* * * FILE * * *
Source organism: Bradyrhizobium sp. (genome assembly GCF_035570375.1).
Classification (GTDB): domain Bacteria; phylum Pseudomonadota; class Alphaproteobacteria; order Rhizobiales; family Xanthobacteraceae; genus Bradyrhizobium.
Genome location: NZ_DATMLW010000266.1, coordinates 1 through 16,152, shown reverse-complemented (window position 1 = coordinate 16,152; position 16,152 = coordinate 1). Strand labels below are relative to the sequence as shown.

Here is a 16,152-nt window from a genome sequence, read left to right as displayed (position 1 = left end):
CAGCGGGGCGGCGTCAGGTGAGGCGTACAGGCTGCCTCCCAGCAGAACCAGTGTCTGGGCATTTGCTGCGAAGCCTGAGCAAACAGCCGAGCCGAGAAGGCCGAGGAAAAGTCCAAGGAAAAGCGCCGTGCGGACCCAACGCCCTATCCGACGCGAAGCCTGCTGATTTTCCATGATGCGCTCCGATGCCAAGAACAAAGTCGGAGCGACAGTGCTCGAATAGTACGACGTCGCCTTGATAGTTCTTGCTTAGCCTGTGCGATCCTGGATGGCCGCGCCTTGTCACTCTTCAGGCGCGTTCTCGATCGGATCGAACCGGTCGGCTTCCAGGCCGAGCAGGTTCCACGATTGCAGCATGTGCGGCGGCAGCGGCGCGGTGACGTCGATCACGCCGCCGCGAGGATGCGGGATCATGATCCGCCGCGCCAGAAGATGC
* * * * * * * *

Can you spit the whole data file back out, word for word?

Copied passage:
Source organism: Bradyrhizobium sp. (genome assembly GCF_035570375.1).
Classification (GTDB): domain Bacteria; phylum Pseudomonadota; class Alphaproteobacteria; order Rhizobiales; family Xanthobacteraceae; genus Bradyrhizobium.
Genome location: NZ_DATMLW010000266.1, coordinates 1 through 16,152, shown reverse-complemented (window position 1 = coordinate 16,152; position 16,152 = coordinate 1). Strand labels below are relative to the sequence as shown.

Here is a 16,152-nt window from a genome sequence, read left to right as displayed (position 1 = left end):
CAGCGGGGCGGCGTCAGGTGAGGCGTACAGGCTGCCTCCCAGCAGAACCAGTGTCTGGGCATTTGCTGCGAAGCCTGAGCAAACAGCCGAGCCGAGAAGGCCGAGGAAAAGTCCAAGGAAAAGCGCCGTGCGGACCCAACGCCCTATCCGACGCGAAGCCTGCTGATTTTCCATGATGCGCTCCGATGCCAAGAACAAAGTCGGAGCGACAGTGCTCGAATAGTACGACGTCGCCTTGATAGTTCTTGCTTAGCCTGTGCGATCCTGGATGGCCGCGCCTTGTCACTCTTCAGGCGCGTTCTCGATCGGATCGAACCGGTCGGCTTCCAGGCCGAGCAGGTTCCACGATTGCAGCATGTGCGGCGGCAGCGGCGCGGTGACGTCGATCACGCCGCCGCGAGGATGCGGGATCATGATCCGCCGCGCCAGAAGATGC